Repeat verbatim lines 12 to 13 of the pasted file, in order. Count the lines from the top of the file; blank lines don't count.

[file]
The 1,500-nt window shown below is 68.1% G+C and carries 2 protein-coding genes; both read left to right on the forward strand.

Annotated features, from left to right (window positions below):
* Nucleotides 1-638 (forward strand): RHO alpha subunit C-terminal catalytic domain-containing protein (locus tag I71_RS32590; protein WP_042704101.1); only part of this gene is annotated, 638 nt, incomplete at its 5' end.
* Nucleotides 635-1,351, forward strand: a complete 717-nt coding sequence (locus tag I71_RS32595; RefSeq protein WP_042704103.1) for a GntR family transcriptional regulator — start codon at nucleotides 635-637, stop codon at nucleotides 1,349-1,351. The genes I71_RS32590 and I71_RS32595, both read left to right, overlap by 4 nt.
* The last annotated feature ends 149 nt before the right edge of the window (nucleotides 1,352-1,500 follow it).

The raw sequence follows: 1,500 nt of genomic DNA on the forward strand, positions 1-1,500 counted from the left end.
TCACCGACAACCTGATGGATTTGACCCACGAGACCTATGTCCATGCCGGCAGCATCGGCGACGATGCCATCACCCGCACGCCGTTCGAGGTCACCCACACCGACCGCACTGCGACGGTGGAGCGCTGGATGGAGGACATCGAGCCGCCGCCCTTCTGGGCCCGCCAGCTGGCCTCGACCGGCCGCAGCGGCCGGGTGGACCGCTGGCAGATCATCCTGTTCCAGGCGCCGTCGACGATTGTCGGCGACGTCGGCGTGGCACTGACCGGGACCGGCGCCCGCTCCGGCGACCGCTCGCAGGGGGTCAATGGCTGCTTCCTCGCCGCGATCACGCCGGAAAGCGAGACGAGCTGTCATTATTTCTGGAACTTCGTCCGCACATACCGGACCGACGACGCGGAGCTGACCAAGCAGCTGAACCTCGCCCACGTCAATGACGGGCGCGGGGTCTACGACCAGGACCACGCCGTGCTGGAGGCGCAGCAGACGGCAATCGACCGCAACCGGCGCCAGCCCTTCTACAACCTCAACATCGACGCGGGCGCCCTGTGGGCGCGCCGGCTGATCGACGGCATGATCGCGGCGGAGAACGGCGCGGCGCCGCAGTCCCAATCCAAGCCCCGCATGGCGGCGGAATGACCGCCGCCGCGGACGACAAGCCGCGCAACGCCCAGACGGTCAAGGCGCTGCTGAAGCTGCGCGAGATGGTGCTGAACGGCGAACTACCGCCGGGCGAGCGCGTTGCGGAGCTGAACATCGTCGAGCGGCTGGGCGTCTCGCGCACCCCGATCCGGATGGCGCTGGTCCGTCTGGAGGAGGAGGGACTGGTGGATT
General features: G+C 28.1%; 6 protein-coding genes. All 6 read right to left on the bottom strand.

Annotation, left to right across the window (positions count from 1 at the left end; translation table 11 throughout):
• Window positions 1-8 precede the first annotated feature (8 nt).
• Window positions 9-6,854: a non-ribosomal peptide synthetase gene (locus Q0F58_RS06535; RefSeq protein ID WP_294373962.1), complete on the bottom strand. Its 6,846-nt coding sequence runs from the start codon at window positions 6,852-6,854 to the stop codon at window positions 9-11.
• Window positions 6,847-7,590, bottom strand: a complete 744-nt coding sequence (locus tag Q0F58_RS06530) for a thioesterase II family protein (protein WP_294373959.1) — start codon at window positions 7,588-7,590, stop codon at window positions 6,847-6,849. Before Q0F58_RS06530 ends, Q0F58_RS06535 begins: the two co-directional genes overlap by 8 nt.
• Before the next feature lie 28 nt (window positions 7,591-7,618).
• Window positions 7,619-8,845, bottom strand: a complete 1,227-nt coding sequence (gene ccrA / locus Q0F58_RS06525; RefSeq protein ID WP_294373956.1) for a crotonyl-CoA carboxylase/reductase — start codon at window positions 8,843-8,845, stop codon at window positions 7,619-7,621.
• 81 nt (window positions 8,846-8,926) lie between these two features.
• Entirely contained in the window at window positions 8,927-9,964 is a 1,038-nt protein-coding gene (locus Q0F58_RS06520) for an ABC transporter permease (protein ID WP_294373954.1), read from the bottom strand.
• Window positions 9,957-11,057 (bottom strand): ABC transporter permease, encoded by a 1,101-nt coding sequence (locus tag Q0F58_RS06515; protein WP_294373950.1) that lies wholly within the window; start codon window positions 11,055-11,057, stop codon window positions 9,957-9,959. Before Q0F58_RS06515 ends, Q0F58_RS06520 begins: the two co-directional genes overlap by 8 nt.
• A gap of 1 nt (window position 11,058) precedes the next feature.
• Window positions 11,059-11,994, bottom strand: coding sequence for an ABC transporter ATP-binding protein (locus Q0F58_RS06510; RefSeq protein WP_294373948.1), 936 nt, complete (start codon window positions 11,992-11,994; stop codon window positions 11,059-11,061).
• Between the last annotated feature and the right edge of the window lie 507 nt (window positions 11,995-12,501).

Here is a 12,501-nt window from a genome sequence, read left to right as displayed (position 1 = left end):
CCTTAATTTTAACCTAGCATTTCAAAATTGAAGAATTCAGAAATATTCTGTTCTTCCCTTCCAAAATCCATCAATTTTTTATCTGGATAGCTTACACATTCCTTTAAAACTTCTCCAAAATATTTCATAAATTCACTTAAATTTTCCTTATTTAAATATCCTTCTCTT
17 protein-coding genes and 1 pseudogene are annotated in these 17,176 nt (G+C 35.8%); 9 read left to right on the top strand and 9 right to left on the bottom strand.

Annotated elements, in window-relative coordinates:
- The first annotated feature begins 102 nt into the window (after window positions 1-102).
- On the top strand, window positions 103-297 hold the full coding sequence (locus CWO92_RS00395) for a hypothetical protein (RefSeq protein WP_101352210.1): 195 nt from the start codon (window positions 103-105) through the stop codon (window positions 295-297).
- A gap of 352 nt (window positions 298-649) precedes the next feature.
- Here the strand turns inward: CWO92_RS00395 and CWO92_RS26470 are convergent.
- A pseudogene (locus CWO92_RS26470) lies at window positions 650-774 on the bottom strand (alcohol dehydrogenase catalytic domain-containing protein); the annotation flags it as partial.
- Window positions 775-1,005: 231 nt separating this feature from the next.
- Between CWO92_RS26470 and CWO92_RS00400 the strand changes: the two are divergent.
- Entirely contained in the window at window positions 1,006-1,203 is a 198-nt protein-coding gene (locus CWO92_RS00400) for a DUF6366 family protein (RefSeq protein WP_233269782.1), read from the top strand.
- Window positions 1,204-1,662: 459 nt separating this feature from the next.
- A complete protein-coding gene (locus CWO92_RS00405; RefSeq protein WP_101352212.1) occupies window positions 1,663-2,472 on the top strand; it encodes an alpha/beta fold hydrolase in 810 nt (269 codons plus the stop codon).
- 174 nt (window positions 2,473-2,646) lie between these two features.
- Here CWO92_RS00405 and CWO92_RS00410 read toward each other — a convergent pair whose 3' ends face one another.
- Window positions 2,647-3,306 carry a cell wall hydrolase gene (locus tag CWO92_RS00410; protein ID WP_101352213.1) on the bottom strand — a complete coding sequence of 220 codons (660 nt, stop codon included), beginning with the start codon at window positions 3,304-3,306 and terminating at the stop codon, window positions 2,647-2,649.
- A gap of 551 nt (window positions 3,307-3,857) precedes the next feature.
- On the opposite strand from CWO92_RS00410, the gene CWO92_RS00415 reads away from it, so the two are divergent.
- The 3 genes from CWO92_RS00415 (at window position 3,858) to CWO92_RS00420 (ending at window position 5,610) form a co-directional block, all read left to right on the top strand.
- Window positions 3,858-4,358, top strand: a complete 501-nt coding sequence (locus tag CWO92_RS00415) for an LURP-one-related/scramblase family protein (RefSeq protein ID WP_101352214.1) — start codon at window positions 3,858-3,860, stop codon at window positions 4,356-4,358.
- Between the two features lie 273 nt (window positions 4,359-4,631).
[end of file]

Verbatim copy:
• Window positions 6,847-7,590, bottom strand: a complete 744-nt coding sequence (locus tag Q0F58_RS06530) for a thioesterase II family protein (protein WP_294373959.1) — start codon at window positions 7,588-7,590, stop codon at window positions 6,847-6,849. Before Q0F58_RS06530 ends, Q0F58_RS06535 begins: the two co-directional genes overlap by 8 nt.
• Before the next feature lie 28 nt (window positions 7,591-7,618).